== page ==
By Kerry Patton
Clash Daily Guest Contributor
Crowdfunding, it’s a social phenomenon making serious headway these days. Sites like Kickstarter, Indiegogo, Crowdfunder, and Rockethub rank top in the list of crowdfunding sites, according to Forbes. But, is the concept truly viable for economic growth?
Depending on one’s interests, crowdfunding can be incredibly useful. Many micro-budget films and documentaries are being funded through crowdfunding along with an array of other artistic endeavors. Without crowdfunding, reaching artistic goals in creating specific products can be incredibly difficult if not almost impossible.
I personally have used Kickstarter recently to acquire $10k for a documentary meant to showcase some of the struggles, but more importantly, the successes from America’s veteran community. The team I worked with actually exceeded our goal and raised $3k more than planned. We were lucky.
Crowdfunding does more than assist the arts. Some businesses are getting started through the concept and for many, it works incredibly well. Just ask the guys from the apparel company Ranger Up, recognized by Internet Retailer as one of the Hot 100 e-commerce firms in the United States.
Last year, Ranger Up invested more than $100k into what they refer to as their “veteranpreneurship” program. It’s a program where the company finds a veteran wishing to create a small business of their own.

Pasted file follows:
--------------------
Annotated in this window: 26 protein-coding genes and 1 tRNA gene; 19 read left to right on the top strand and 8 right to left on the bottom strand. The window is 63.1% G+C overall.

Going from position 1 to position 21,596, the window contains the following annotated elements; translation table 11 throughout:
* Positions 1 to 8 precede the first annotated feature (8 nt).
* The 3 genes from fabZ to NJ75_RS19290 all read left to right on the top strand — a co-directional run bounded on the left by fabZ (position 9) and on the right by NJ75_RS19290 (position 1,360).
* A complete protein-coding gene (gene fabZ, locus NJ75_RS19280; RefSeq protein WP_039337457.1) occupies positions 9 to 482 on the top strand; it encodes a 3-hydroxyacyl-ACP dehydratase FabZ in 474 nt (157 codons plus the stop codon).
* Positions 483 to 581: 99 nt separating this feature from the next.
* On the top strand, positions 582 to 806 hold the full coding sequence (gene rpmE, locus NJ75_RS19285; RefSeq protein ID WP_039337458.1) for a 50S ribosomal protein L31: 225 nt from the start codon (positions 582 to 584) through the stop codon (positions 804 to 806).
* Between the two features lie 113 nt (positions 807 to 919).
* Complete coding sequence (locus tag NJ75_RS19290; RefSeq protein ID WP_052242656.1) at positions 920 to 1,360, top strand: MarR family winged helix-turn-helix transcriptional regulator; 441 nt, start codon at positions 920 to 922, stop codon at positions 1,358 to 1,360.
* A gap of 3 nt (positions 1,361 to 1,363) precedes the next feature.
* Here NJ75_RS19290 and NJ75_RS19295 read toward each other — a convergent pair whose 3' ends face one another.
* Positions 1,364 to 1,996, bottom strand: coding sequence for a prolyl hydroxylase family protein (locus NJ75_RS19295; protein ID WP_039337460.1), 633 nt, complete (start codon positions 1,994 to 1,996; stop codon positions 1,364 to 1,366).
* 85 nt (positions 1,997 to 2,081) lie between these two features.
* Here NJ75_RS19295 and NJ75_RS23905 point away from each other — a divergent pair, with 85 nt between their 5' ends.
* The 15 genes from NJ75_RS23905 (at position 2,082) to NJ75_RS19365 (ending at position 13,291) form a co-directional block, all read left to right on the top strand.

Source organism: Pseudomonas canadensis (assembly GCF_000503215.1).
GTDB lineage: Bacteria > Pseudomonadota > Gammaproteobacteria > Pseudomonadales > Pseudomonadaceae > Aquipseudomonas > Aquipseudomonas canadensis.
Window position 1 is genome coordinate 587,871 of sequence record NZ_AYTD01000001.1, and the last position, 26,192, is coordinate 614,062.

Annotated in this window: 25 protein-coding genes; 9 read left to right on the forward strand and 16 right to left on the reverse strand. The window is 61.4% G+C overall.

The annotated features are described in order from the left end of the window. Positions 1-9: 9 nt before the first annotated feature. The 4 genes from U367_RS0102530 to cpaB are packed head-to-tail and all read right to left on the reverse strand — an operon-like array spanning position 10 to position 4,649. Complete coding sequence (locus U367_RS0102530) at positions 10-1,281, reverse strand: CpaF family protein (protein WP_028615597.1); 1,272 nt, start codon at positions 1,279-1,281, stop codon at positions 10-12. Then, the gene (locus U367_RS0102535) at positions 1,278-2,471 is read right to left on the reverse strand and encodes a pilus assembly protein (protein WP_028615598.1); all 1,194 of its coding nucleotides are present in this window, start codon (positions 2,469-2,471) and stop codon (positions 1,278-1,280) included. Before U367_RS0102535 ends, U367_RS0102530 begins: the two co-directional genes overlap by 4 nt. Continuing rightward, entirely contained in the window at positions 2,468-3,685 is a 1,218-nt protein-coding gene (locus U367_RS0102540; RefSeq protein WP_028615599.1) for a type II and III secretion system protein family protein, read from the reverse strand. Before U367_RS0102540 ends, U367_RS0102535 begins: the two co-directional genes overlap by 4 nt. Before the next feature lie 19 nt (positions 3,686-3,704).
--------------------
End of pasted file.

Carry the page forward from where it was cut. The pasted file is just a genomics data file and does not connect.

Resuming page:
The first veteran to enter Ranger Up’s “veteranpreneurship” was a combat veteran of the United States Marine Corps by name of John Walsh. He spent one fully paid year working alongside the Ranger Up team learning all facets of the business so he could eventually create his own company. Today, John Walsh owns Five Rings MMA in Jacksonville, NC.
According to Ranger Up’s PRWeb release, Walsh applauds everything Ranger Up did for him and his new company.
“I had a hundred percent drive and zero percent direction,” said Walsh of himself once he left active duty military service and began thinking about starting his own company. “Ranger Up took me start to finish and taught me how to run a business successfully from bookkeeping to operations.” (PRWeb)
What Ranger Up had done was more than just take a fellow veteran under their wings. They helped boost the economy. By assisting John Walsh in his desires to start a new company, both entities were capable in employing persons seeking work. That alone is an economy booster.
Unfortunately, Ranger Up does not have the funds to continue with this “veteranpreneurship” concept so with full appreciation and understanding of crowdfunding, they launched a campaign on Indiegogo called Operation Ranger Up.
Seeking a minimum of $50k, Ranger Up is half way to reaching their crowdfunding goals with only nine days left in their campaign. It is a campaign meant to promote veteran owned and operated small business—a campaign that can actually assist America’s economy.
Veteran employment is dismal at best. According the last December’s Bureau of Labor Statistics report, the national unemployment average was 6.7% yet the post 9-11 veteran unemployment rate was 7.3%. It is apparent that veterans still need a lot of assistance to meet the national unemployment average.
Ranger Up is doing their best to employ as many veterans as humanly possible. But they are doing even more than that. The company is trying to help other veterans in creating their own companies through their “veteranpreneurship” program.
If you are a veteran wishing to start your own small business yet simply just don’t know where or how to begin, get a hold of the Ranger Up team as they will soon begin searching for their next veteranpreneur—well, so long as they reach their $50k Indiegogo campaign goals.
Kerry Patton is a combat veteran and author of Contracted: America’s Secret Warriors